I haven’t covered automotive producers in years for one simple reason: I wasn’t a fan of the industry. That has changed a bit as the entire industry is shifting away from low-margin mass production led by a focus on electric mobility. Major producers are scrapping cheap models, bringing new EV models to the market, and being able to charge higher prices thanks to government subsidies and because demand remains high. These developments are the reason I’m interested in the industry again. I’m starting with the Ford Motor Company (NYSE:F) as it’s my favorite company in the industry. The company is sticking to its roots of producing affordable, high-quality ICE-powered cars while rolling out the biggest new platform of EVs on the market. The company has secured supplies for millions of future electric vehicles and its margins are expected to boost the company to a whole new level.
In other words, I think what we’re dealing with here is a new era for car manufacturers. Hence, Ford 2.0.
Now, let’s look into the details!
A New Era For Auto Companies (Less Supply)
The pandemic marked the starting point of a lot of new secular trends. One of these trends is a global push for everything climate-related.
This includes getting as many EVs on the road as possible. However, one of the biggest trends impacting automotive production was not the push for EVs, but supply chain problems that were dominated by hefty chip shortages. As automotive chips offer producers rather low margins, companies preferred customers in more “tech-oriented” industries.
While this caused a huge backlog on a producer level, it also changed something. It pushed up used and new car prices and it even caused producers to change their strategies.
One article that perfectly summarizes this new trend was written in Europe’s industrial heart, Germany, where one of the country’s largest newspapers wrote that buying cars will become a luxury for the middle-class.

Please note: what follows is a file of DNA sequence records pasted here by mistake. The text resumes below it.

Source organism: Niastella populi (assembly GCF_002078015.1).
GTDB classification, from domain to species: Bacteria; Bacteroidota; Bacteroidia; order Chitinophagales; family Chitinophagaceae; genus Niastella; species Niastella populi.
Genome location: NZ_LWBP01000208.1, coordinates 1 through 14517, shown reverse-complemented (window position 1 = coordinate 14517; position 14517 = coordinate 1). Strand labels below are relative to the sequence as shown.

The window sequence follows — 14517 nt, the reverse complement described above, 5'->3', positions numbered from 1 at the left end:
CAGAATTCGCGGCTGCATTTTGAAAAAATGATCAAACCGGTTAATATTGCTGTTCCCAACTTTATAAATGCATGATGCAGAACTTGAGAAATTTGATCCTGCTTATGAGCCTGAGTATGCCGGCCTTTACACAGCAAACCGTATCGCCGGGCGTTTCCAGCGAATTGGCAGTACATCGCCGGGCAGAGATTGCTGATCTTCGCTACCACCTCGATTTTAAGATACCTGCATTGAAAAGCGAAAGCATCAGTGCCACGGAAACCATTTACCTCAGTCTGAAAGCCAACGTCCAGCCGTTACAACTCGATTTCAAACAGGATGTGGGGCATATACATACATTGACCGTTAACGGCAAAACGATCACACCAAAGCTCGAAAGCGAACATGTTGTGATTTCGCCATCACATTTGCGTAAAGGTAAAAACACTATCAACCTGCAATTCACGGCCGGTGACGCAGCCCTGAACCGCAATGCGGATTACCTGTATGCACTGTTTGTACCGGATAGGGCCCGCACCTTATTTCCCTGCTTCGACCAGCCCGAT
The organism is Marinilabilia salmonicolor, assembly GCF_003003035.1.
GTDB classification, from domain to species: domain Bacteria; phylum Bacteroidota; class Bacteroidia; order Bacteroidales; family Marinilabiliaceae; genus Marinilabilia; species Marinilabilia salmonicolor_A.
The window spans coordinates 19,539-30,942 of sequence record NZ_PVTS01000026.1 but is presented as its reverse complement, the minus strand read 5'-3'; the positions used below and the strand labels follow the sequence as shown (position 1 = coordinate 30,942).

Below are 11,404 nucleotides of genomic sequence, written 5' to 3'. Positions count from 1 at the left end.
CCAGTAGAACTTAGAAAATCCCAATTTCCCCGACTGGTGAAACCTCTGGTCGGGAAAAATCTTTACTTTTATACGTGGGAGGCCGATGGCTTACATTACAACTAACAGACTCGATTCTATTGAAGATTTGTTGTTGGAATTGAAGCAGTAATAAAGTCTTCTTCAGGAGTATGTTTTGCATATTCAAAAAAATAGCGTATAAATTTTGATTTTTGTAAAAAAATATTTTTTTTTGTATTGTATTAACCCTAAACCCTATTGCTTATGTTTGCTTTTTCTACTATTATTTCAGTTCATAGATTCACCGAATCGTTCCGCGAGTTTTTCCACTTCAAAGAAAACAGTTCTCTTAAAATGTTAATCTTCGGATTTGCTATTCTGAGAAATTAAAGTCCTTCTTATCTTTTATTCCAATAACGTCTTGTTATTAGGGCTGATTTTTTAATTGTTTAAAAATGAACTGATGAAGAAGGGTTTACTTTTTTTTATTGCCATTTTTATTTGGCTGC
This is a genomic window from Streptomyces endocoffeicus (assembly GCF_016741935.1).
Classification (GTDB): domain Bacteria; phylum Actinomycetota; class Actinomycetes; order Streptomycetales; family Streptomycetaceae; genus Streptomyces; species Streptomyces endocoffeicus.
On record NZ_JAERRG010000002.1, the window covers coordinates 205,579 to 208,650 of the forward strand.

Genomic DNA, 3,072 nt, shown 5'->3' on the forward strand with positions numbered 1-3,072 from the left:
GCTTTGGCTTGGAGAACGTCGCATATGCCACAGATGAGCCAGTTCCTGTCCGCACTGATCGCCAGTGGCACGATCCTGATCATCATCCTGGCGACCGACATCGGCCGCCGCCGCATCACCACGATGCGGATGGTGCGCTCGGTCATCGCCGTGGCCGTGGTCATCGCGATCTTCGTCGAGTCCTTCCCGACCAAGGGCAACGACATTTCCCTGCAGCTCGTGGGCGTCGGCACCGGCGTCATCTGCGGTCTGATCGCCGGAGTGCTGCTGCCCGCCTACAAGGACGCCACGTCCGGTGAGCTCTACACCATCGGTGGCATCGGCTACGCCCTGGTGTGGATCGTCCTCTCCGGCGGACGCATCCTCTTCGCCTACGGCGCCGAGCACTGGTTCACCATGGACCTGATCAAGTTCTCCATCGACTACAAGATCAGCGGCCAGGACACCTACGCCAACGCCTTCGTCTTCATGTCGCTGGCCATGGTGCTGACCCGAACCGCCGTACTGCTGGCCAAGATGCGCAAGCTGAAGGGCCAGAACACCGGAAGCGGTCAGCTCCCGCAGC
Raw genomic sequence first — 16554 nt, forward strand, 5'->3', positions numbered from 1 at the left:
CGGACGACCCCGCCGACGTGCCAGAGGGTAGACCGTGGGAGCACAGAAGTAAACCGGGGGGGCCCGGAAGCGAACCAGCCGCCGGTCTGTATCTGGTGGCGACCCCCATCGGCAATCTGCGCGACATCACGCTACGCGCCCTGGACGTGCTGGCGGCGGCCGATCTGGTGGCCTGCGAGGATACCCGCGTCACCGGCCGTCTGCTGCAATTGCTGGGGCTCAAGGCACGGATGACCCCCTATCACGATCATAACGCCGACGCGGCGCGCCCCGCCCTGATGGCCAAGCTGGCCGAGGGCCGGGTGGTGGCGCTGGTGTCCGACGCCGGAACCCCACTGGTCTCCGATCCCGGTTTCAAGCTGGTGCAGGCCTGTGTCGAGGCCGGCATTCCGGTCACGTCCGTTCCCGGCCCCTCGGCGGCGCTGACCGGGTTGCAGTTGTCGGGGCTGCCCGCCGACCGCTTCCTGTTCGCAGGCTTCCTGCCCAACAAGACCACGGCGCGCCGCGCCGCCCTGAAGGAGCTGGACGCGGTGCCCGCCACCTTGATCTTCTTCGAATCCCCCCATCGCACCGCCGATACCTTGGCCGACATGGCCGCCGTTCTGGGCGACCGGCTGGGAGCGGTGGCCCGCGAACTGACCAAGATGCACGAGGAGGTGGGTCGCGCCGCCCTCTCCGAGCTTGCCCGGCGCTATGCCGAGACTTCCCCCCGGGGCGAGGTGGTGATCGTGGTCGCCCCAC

What happened is that car manufacturers have hiked prices and even scrapped cheaper models (with lower margins).
According to WELT (translated):
BMW, for example, no longer offers the 320d Advantage, but only a more expensive basic version. In August, Fiat discontinued the lower-priced Icon variant of the 500e, making the entry-level model 3,000 euros more expensive. On average, the 30 most popular internal combustion vehicles in Germany cost €31,913, while the 15 best-selling electric cars averaged €42,786 in August.
The problem is that this is keeping customers away – at least in Europe. In the US, the situation is a bit different as demand remains strong. Moreover, Ford is seeing higher margins and it is catering to a wide range of customers, which is now a huge win for the company.
I made the graph below using public data, including consensus estimates and the company’s own comments (for 2026). Without looking at the background story, Ford has entered a new era of high profitability. Between the post-Great Financial Crisis consumer recovery of 2012 and the end of the horrible pandemic year of 2020, the company’s adjusted EBIT margins averaged 3.4% (3.7% excluding the pandemic). Margins rose in 2015 and 2016 when very low oil prices boosted its (high-margin) SUV business, after which slower economic growth and the pandemic that followed hurt margins.
Now, the company is in a period of elevated margins, with room to grow margins to 10.0% according to the company itself, which aims for a 10% adjusted EBIT margin by 2026 based on more than 2 million annual electric Fords leaving its plants.
Let’s dive into that as a result even remotely close to that margin goal makes the F ticker on the stock market a total steal.
Ford’s Impressive Transition